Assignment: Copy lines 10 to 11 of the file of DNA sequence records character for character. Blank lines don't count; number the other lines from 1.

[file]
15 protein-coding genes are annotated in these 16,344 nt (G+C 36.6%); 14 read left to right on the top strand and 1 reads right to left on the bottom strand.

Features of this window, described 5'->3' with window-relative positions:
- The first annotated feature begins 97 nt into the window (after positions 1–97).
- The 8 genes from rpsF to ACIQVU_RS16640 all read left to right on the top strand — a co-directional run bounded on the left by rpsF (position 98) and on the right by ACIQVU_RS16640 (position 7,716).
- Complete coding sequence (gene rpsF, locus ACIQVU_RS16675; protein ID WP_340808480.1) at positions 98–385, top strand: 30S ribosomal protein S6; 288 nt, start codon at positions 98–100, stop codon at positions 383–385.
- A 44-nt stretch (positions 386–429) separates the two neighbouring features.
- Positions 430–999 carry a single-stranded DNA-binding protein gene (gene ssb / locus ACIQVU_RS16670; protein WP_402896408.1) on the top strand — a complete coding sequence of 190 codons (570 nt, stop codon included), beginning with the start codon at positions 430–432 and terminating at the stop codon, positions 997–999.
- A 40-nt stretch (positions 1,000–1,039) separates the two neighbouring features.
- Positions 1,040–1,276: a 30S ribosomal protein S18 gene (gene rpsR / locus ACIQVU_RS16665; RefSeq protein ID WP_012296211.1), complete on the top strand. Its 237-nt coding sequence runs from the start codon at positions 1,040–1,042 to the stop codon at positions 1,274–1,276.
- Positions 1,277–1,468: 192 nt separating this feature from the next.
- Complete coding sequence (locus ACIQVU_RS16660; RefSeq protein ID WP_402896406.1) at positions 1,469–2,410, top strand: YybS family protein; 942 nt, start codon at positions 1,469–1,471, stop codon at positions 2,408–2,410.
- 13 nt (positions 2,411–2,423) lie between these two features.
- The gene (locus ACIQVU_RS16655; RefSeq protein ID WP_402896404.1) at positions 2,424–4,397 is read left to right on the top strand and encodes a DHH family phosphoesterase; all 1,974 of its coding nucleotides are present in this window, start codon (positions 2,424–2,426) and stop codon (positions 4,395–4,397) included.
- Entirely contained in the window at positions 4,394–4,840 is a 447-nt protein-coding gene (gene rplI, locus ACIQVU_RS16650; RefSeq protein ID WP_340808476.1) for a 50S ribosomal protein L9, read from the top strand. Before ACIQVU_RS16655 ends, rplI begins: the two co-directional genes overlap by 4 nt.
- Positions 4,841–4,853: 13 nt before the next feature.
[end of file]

- Positions 1,277–1,468: 192 nt separating this feature from the next.
- Complete coding sequence (locus ACIQVU_RS16660; RefSeq protein ID WP_402896406.1) at positions 1,469–2,410, top strand: YybS family protein; 942 nt, start codon at positions 1,469–1,471, stop codon at positions 2,408–2,410.